In the fifth lecture presented by C2ST and Argonne National Laboratory, Dr. David Czaplewski will share the history of nanotechnology and delve into his research in creating mechanical, optical, and physical systems at the nanoscale.
The prefix “nano” is derived from the Greek word “nanos,” meaning dwarf. Scientists use the prefix today to indicate one billionth, 10-9, or 0.000000001. To put it another way: nano means something is really small. Nanotechnology, a thought experiment proposed by Richard Feynman in 1959, and a term later coined by Norio Taniguchi, is an increasingly large field that focuses on creating and applying some of the smallest objects we can conceive. Nanotechnology has applications across medicine, sustainable energy, information technology systems, infrastructure, material sciences, and so much more.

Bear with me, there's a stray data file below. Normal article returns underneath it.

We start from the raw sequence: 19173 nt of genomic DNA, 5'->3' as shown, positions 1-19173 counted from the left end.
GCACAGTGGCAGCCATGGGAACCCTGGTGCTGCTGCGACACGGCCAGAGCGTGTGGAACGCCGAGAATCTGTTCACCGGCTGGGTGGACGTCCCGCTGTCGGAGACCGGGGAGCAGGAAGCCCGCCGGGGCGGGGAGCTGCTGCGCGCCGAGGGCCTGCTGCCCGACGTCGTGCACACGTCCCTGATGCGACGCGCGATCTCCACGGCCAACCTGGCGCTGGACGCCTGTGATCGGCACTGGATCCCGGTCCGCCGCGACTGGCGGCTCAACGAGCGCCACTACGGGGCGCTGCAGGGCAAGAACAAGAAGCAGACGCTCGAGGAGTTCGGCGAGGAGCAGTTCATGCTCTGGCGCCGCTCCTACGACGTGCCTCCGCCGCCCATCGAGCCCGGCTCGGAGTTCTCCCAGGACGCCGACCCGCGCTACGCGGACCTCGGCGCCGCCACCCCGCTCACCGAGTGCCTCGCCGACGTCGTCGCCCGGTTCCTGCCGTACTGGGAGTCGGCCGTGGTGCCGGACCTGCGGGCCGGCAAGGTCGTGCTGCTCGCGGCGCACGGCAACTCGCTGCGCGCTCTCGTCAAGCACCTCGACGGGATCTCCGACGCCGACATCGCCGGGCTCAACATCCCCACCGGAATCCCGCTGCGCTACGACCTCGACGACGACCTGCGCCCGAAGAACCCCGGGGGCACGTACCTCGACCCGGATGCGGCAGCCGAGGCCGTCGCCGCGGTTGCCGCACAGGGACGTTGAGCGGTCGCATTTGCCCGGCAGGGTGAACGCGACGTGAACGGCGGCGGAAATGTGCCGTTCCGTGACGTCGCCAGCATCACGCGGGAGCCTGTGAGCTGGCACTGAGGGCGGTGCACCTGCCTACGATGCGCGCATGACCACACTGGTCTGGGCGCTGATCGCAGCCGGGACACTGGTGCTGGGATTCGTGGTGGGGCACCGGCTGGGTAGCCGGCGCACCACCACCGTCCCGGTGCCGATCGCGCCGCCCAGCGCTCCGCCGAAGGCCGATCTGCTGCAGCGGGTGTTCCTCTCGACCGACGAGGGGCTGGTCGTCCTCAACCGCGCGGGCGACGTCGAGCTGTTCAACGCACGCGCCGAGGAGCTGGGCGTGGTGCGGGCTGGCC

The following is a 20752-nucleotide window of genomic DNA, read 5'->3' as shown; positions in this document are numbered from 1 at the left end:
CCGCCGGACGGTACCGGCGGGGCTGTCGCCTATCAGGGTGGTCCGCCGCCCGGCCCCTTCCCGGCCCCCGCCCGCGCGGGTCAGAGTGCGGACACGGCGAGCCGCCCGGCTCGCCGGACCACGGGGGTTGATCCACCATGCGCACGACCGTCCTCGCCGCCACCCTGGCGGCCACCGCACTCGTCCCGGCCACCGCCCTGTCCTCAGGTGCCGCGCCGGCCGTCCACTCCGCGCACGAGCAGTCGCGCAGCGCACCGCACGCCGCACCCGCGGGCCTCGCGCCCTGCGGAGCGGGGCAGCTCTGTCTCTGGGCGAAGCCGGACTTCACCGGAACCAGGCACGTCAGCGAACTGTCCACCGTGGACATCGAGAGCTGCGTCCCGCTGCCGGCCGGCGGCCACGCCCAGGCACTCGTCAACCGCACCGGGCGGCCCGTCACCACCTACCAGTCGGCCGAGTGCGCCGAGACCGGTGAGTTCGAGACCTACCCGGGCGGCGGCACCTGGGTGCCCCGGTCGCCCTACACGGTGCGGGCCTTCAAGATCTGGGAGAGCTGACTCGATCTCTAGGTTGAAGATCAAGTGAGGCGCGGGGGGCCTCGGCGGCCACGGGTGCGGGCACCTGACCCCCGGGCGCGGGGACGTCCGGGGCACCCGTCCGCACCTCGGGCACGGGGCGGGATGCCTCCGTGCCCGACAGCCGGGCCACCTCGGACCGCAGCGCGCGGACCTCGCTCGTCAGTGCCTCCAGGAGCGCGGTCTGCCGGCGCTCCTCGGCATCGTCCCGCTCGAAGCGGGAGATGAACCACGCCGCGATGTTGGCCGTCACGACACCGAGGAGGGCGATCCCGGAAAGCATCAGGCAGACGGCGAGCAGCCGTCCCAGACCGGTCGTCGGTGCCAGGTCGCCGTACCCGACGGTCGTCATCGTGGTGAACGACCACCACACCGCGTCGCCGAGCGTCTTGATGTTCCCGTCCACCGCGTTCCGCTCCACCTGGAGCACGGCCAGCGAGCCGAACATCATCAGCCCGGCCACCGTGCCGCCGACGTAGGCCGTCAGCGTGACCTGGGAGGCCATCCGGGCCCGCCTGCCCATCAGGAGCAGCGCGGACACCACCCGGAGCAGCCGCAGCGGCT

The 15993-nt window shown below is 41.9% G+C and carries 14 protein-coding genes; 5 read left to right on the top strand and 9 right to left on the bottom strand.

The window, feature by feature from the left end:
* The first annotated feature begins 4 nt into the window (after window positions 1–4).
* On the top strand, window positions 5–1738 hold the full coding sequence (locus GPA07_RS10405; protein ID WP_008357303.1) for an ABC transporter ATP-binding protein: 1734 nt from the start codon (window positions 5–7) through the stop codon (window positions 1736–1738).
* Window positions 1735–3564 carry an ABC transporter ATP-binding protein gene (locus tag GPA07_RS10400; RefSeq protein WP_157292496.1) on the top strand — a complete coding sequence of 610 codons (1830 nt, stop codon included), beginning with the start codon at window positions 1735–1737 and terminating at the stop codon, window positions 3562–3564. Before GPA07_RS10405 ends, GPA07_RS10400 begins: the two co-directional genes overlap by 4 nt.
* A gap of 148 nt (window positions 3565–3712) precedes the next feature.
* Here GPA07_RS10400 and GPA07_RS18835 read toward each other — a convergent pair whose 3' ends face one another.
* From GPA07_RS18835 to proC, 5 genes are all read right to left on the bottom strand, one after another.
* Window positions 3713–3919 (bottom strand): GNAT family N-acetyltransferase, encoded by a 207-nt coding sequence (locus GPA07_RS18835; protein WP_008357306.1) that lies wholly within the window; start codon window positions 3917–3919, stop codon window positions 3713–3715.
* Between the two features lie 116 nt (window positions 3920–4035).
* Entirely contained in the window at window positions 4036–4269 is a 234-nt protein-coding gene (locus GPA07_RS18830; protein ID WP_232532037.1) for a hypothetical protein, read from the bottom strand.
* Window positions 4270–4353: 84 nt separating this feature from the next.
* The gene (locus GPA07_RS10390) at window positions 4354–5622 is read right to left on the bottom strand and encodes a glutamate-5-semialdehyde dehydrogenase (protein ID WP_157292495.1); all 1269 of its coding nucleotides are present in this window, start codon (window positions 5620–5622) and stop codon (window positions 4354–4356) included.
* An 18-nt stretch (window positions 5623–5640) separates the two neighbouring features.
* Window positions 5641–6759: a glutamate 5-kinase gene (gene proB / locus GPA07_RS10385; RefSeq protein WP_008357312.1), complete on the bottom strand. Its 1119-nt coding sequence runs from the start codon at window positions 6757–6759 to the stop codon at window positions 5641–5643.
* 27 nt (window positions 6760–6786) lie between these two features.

Nanotechnology research focuses on studying and utilizing the properties and behaviors of materials that inherently change as dimensions are reduced toward the nanometer scale, toward the realm of individual atoms and molecules. As the dimensions shrink, classical or Newtonian mechanics–the way we understand physical interactions in our daily lives–goes out the window. But what does that mean? How can we utilize these interesting, changing behaviors in new ways to address scientific questions and everyday life applications?
Tuesday, November 16th, 2021 from 7:00-8:00 pm CT, C2ST Facebook Live & C2ST YouTube TV.
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